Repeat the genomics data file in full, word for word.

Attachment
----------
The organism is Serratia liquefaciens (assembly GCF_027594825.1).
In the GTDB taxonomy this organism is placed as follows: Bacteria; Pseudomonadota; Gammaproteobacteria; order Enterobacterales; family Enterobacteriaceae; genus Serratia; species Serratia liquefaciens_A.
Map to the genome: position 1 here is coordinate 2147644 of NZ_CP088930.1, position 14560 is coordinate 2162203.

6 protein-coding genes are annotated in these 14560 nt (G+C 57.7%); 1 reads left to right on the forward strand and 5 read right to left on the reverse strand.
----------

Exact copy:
The organism is Serratia liquefaciens (assembly GCF_027594825.1).
In the GTDB taxonomy this organism is placed as follows: Bacteria; Pseudomonadota; Gammaproteobacteria; order Enterobacterales; family Enterobacteriaceae; genus Serratia; species Serratia liquefaciens_A.
Map to the genome: position 1 here is coordinate 2147644 of NZ_CP088930.1, position 14560 is coordinate 2162203.

6 protein-coding genes are annotated in these 14560 nt (G+C 57.7%); 1 reads left to right on the forward strand and 5 read right to left on the reverse strand.